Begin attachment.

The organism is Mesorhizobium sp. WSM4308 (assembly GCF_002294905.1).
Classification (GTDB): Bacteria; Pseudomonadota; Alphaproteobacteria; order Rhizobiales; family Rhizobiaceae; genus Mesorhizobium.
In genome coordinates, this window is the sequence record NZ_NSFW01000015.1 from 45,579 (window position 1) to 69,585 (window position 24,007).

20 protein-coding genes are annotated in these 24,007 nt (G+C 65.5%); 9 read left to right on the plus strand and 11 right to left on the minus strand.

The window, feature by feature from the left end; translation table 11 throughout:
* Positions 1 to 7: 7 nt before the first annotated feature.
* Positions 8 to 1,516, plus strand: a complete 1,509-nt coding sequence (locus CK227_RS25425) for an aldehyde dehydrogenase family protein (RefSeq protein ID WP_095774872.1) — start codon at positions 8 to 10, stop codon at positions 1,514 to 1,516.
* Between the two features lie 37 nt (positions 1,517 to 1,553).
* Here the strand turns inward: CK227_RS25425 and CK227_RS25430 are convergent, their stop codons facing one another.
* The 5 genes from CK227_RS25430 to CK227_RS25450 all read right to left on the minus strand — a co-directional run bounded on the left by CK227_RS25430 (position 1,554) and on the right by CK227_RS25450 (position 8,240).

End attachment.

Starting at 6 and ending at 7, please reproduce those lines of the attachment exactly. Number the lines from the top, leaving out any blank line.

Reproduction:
* Positions 1 to 7: 7 nt before the first annotated feature.
* Positions 8 to 1,516, plus strand: a complete 1,509-nt coding sequence (locus CK227_RS25425) for an aldehyde dehydrogenase family protein (RefSeq protein ID WP_095774872.1) — start codon at positions 8 to 10, stop codon at positions 1,514 to 1,516.